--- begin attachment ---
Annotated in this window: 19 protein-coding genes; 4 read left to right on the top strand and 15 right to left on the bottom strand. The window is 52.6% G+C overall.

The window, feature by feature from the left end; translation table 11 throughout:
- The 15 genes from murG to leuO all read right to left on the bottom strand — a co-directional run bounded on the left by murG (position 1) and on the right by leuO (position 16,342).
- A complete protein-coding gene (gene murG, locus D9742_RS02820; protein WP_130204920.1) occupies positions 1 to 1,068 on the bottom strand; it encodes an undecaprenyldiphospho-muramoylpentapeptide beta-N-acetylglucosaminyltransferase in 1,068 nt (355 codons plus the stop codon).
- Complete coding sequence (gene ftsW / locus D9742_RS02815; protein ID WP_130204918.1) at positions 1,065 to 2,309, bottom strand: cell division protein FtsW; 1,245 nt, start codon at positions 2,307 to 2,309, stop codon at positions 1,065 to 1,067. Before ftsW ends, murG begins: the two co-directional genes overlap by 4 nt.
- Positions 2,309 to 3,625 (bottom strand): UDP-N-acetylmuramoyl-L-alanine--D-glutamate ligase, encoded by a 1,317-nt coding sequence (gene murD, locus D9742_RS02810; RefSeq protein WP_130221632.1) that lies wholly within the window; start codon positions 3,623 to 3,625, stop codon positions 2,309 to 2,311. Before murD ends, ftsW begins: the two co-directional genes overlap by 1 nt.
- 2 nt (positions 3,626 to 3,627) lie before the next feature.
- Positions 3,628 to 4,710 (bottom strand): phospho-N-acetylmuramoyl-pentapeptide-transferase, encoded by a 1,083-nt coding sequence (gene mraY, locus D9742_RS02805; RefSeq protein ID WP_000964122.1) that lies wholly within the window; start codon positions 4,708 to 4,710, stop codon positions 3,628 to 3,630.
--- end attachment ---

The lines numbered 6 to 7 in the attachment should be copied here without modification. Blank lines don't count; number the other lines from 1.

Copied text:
- Positions 2,309 to 3,625 (bottom strand): UDP-N-acetylmuramoyl-L-alanine--D-glutamate ligase, encoded by a 1,317-nt coding sequence (gene murD, locus D9742_RS02810; RefSeq protein WP_130221632.1) that lies wholly within the window; start codon positions 3,623 to 3,625, stop codon positions 2,309 to 2,311. Before murD ends, ftsW begins: the two co-directional genes overlap by 1 nt.
- 2 nt (positions 3,626 to 3,627) lie before the next feature.